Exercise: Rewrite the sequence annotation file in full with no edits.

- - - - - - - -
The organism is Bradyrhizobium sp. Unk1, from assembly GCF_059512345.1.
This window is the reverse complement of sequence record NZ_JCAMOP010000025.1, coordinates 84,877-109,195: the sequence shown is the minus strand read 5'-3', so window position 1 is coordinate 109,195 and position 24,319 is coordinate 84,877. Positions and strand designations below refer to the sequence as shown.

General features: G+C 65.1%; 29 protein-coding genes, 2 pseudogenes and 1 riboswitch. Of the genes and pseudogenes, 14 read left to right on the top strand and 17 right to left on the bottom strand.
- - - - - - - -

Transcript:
The organism is Bradyrhizobium sp. Unk1, from assembly GCF_059512345.1.
This window is the reverse complement of sequence record NZ_JCAMOP010000025.1, coordinates 84,877-109,195: the sequence shown is the minus strand read 5'-3', so window position 1 is coordinate 109,195 and position 24,319 is coordinate 84,877. Positions and strand designations below refer to the sequence as shown.

General features: G+C 65.1%; 29 protein-coding genes, 2 pseudogenes and 1 riboswitch. Of the genes and pseudogenes, 14 read left to right on the top strand and 17 right to left on the bottom strand.